I do own, nor do I plan to get a smart phone. I have no need for one. There are many others like me.
    Reply
  • redgarl
    Great article, I actually read the whole thing.
    Reply
  • dstarr3
    "My own personal recommendation would be to look for ... management through a smartphone app."

    I do own, nor do I plan to get a smart phone. I have no need for one. There are many others like me.

    Do they all post irrelevant comments on tech articles?
    Reply
  • chalabam
    Most sites like this one award routers for his raw speed, but when you load them with a simple bittorrent client, they all crash and burn, losing the connections, or being unresponsive.
    Reply
  • Kewlx25
    "My own personal recommendation would be to look for ... management through a smartphone app."

    I do own, nor do I plan to get a smart phone. I have no need for one. There are many others like me.

    Local cellphone companies are dropped non-smartphone support next year. Something about a Federal regulation that states you can't treat data and voice separately, so they're going top do everything over data, which means your phone needs to support VOIP and non-smartphpones can't do that.

    Get a smart phone for $60/m or pay $40/month for a land-line. I can also use my phone as a 2-factor device for most of my online services.
    Reply
  • zodiacfml
    Not a bad article compared to the previous LAN article. I need to clarify some things though. DMZ in home Wi-Fi routers are is not on a separate network but a feature that allows all traffic to be received by the DMZ'ed computer which is an easy and fast way to open a server to the internet.

    MIMO piece needs to be overhauled. There is no concept of MIMO built for single user, it is just Wi-Fi is inherently a broadcast type of networking where each device in the system waits for its turn to transmit/broadcast a signal.

    Beamforming piece should precede MU-MIMO as beamforming is the technology that enables MU-MIMO. MU-MIMO is useful for reusing the same frequency/channel up to four times as though as one client has it its own dedicated Wi-Fi access point/router. The number of antennas though doesn't tell the maximum, the optimal number MU-MIMO devices is three only on a four antenna MU-MIMO. It has to be added that MU-MIMO feature should also be supported by the client device though flagship smartphones in 2016 will have MU-MIMO. One small drawback is it is limited to download or from router to device only. Uploads will be limited to plain old Wi-Fi broadcast technology.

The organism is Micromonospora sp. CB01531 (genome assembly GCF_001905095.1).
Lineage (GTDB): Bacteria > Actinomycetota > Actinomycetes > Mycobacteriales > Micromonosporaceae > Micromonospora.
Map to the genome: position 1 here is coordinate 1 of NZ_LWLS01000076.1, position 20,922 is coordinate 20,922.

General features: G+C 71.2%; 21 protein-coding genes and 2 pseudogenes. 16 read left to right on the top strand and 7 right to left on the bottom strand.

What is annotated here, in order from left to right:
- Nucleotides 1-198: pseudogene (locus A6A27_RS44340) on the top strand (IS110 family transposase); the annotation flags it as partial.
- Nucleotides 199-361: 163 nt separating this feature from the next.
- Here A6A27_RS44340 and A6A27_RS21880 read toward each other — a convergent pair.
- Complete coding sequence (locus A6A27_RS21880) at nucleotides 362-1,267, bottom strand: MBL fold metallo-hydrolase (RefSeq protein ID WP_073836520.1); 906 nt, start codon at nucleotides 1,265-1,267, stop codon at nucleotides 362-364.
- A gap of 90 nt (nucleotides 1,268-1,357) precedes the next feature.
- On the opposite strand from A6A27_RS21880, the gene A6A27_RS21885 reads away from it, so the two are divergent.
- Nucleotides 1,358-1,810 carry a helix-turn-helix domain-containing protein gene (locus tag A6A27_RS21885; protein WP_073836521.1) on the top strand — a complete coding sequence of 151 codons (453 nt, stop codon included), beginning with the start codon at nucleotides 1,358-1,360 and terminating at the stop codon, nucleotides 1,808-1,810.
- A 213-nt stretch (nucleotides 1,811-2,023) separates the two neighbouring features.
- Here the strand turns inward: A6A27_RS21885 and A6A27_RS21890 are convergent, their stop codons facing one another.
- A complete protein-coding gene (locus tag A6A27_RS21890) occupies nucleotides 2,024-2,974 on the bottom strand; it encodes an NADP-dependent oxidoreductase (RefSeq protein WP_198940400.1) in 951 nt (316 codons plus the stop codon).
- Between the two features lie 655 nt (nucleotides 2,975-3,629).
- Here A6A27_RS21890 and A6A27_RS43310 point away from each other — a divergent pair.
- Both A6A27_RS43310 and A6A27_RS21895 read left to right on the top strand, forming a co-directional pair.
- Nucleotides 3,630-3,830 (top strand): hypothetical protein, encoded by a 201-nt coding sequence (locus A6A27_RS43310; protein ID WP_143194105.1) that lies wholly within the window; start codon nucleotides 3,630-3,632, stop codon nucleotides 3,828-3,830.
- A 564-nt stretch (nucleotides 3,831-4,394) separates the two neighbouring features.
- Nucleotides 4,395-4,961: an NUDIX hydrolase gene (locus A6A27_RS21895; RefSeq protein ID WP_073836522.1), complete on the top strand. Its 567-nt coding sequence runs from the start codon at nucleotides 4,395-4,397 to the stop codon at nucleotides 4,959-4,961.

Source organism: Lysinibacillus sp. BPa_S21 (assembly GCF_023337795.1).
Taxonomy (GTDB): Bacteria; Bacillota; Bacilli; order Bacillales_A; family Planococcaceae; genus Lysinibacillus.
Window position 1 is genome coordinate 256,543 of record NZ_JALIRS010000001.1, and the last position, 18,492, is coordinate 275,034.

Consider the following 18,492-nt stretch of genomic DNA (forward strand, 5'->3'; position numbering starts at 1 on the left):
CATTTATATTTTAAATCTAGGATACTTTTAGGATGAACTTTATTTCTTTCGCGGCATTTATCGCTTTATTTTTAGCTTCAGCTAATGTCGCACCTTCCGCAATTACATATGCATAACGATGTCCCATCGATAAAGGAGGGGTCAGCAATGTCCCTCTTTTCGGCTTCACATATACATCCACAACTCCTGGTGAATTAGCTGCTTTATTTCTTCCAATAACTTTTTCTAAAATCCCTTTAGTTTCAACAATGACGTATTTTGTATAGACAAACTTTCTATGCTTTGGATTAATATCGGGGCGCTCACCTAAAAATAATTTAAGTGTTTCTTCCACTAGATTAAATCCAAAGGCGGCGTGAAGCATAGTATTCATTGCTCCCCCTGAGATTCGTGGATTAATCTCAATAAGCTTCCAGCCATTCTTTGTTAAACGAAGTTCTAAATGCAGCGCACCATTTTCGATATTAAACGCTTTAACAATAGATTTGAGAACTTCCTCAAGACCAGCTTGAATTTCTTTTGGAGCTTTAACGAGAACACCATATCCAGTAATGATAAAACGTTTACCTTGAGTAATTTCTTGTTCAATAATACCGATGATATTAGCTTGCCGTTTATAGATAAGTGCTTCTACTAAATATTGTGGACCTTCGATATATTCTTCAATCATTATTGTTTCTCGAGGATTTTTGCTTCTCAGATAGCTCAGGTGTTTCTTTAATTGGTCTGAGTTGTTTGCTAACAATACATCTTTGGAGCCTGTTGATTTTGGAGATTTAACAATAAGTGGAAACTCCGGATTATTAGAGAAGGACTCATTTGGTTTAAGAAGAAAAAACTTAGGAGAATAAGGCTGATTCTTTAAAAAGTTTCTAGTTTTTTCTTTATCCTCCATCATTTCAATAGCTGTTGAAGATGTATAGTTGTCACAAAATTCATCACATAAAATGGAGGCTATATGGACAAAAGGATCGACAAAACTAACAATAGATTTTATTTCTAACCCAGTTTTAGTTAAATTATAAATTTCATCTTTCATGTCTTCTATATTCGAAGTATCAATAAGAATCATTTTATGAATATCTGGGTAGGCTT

The device to get though should at least be an "AC" capable Wi-Fi router even if it has one spatial stream or one antenna as they are available and affordable. Two antennas might be beneficial to tablets and some laptops while three benefits a Macbook Pro or wireless bridging to another router.
    Reply
  • Dsmith_Topgun
    who the hell is netis and why are we suggesting equipment with known vunerabilities http://blog.trendmicro.com/trendlabs-security-intelligence/netis-routers-leave-wide-open-backdoor/
    Reply
  • reviewerx
    Personally, I think one of the best security features is the ability to only allow specific MAC addresses to connect. This limits your users to known devices only. Kind of surprised that it is not mentioned here.
    Reply
  • BrushyBill
    Deleted double post
    Reply
  • BrushyBill
    "My own personal recommendation would be to look for ... management through a smartphone app."

    I do own, nor do I plan to get a smart phone. I have no need for one. There are many others like me.

    Local cellphone companies are dropped non-smartphone support next year. Something about a Federal regulation that states you can't treat data and voice separately, so they're going top do everything over data, which means your phone needs to support VOIP and non-smartphpones can't do that.

    Get a smart phone for $60/m or pay $40/month for a land-line. I can also use my phone as a 2-factor device for most of my online services.


    Landline for me. We don't get Cell service out here where I live. The beauty and pain from living way out in the wilderness. Extremely relaxing but we lose services like this.
    Reply